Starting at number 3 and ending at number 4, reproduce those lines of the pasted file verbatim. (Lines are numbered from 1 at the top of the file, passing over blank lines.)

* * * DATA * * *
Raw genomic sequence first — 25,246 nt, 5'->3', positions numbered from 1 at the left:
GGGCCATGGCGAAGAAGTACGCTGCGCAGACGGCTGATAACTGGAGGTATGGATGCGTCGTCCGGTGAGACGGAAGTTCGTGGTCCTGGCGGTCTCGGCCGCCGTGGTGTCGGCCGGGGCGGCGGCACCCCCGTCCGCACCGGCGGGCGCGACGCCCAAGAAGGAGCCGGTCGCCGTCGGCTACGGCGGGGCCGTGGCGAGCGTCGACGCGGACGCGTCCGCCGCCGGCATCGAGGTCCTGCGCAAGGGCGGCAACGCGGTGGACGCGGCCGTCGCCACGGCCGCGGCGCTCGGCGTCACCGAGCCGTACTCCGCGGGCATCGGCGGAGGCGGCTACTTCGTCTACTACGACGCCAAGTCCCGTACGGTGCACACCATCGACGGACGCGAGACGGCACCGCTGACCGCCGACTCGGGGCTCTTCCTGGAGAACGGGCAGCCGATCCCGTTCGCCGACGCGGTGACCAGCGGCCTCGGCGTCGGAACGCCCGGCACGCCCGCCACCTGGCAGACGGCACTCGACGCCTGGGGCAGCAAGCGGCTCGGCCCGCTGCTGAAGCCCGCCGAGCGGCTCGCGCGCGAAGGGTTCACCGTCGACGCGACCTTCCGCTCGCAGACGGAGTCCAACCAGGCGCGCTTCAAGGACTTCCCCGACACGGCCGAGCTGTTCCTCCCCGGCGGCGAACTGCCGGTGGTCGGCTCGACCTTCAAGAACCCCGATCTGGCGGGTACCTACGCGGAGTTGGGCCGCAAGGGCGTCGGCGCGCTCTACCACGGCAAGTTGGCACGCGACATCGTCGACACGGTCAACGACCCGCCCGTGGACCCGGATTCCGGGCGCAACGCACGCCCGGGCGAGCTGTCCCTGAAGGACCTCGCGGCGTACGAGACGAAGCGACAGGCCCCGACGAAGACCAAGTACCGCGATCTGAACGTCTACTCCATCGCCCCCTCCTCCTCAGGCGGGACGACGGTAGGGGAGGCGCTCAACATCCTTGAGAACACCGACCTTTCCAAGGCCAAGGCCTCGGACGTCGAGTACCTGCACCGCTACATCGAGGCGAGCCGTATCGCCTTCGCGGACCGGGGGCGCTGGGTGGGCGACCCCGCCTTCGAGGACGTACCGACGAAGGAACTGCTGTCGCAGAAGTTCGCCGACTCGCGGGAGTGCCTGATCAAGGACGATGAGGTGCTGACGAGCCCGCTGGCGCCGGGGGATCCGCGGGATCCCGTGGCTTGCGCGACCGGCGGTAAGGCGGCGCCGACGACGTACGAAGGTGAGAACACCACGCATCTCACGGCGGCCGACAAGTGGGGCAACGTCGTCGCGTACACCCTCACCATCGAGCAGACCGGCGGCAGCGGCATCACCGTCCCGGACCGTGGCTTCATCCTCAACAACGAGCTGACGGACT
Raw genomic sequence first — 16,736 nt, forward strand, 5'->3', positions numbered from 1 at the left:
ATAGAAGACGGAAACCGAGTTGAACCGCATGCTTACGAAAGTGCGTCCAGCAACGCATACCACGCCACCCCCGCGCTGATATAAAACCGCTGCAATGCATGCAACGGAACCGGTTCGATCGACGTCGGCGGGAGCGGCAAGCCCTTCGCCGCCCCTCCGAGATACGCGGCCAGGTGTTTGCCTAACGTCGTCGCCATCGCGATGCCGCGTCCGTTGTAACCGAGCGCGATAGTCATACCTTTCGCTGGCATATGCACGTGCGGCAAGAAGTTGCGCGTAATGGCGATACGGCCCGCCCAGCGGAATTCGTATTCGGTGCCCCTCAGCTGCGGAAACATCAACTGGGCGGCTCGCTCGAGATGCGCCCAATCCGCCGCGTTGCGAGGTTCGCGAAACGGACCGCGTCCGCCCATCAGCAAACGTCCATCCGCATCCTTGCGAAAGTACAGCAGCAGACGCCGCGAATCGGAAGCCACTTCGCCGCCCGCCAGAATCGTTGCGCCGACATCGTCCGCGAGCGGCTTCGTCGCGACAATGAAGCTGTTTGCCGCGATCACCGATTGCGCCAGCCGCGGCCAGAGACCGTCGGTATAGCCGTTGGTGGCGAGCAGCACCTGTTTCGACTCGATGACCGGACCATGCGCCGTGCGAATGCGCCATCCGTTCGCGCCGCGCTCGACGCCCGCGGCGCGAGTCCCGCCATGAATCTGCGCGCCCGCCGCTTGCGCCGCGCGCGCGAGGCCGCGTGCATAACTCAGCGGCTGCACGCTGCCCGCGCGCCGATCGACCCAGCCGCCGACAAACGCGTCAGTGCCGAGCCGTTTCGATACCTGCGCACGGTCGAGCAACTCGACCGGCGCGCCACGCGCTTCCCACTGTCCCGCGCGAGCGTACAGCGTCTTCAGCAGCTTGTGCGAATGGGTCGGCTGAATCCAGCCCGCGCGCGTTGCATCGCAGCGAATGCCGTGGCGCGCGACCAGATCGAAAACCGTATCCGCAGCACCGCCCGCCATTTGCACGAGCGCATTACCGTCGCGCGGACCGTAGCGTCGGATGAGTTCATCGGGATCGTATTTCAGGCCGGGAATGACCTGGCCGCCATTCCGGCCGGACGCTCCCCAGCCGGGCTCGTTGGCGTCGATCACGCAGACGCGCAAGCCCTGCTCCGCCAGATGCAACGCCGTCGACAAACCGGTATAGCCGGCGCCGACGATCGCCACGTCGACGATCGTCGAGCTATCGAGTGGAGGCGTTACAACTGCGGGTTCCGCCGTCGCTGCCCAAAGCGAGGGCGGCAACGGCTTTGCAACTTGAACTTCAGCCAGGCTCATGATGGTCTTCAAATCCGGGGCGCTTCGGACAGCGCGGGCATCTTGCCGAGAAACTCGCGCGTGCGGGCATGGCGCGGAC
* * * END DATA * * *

Raw genomic sequence first — 16,736 nt, forward strand, 5'->3', positions numbered from 1 at the left:
ATAGAAGACGGAAACCGAGTTGAACCGCATGCTTACGAAAGTGCGTCCAGCAACGCATACCACGCCACCCCCGCGCTGATATAAAACCGCTGCAATGCATGCAACGGAACCGGTTCGATCGACGTCGGCGGGAGCGGCAAGCCCTTCGCCGCCCCTCCGAGATACGCGGCCAGGTGTTTGCCTAACGTCGTCGCCATCGCGATGCCGCGTCCGTTGTAACCGAGCGCGATAGTCATACCTTTCGCTGGCATATGCACGTGCGGCAAGAAGTTGCGCGTAATGGCGATACGGCCCGCCCAGCGGAATTCGTATTCGGTGCCCCTCAGCTGCGGAAACATCAACTGGGCGGCTCGCTCGAGATGCGCCCAATCCGCCGCGTTGCGAGGTTCGCGAAACGGACCGCGTCCGCCCATCAGCAAACGTCCATCCGCATCCTTGCGAAAGTACAGCAGCAGACGCCGCGAATCGGAAGCCACTTCGCCGCCCGCCAGAATCGTTGCGCCGACATCGTCCGCGAGCGGCTTCGTCGCGACAATGAAGCTGTTTGCCGCGATCACCGATTGCGCCAGCCGCGGCCAGAGACCGTCGGTATAGCCGTTGGTGGCGAGCAGCACCTGTTTCGACTCGATGACCGGACCATGCGCCGTGCGAATGCGCCATCCGTTCGCGCCGCGCTCGACGCCCGCGGCGCGAGTCCCGCCATGAATCTGCGCGCCCGCCGCTTGCGCCGCGCGCGCGAGGCCGCGTGCATAACTCAGCGGCTGCACGCTGCCCGCGCGCCGATCGACCCAGCCGCCGACAAACGCGTCAGTGCCGAGCCGTTTCGATACCTGCGCACGGTCGAGCAACTCGACCGGCGCGCCACGCGCTTCCCACTGTCCCGCGCGAGCGTACAGCGTCTTCAGCAGCTTGTGCGAATGGGTCGGCTGAATCCAGCCCGCGCGCGTTGCATCGCAGCGAATGCCGTGGCGCGCGACCAGATCGAAAACCGTATCCGCAGCACCGCCCGCCATTTGCACGAGCGCATTACCGTCGCGCGGACCGTAGCGTCGGATGAGTTCATCGGGATCGTATTTCAGGCCGGGAATGACCTGGCCGCCATTCCGGCCGGACGCTCCCCAGCCGGGCTCGTTGGCGTCGATCACGCAGACGCGCAAGCCCTGCTCCGCCAGATGCAACGCCGTCGACAAACCGGTATAGCCGGCGCCGACGATCGCCACGTCGACGATCGTCGAGCTATCGAGTGGAGGCGTTACAACTGCGGGTTCCGCCGTCGCTGCCCAAAGCGAGGGCGGCAACGGCTTTGCAACTTGAACTTCAGCCAGGCTCATGATGGTCTTCAAATCCGGGGCGCTTCGGACAGCGCGGGCATCTTGCCGAGAAACTCGCGCGTGCGGGCATGGCGCGGAC